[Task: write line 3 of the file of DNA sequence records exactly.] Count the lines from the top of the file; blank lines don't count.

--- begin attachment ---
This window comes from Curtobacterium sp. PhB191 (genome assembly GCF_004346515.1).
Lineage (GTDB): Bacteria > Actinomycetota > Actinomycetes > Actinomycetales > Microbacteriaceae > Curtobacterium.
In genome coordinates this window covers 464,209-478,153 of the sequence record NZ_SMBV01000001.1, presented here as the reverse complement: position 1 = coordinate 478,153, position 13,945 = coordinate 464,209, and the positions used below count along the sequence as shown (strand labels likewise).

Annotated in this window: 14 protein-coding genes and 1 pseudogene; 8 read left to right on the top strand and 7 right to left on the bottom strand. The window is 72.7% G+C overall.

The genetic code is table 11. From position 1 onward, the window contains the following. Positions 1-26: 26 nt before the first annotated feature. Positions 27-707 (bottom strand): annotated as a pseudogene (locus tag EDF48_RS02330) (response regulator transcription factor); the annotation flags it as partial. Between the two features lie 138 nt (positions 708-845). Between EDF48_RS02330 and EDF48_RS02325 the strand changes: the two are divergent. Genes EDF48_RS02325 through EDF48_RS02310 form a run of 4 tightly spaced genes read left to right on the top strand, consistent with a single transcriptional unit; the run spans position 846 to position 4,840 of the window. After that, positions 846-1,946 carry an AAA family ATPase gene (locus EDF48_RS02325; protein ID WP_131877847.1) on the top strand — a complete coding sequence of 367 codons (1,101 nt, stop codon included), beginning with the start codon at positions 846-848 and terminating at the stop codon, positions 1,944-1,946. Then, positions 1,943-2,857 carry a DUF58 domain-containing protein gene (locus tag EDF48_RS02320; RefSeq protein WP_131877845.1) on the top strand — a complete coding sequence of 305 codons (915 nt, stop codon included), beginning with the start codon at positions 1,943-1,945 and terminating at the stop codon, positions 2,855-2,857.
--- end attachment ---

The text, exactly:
In genome coordinates this window covers 464,209-478,153 of the sequence record NZ_SMBV01000001.1, presented here as the reverse complement: position 1 = coordinate 478,153, position 13,945 = coordinate 464,209, and the positions used below count along the sequence as shown (strand labels likewise).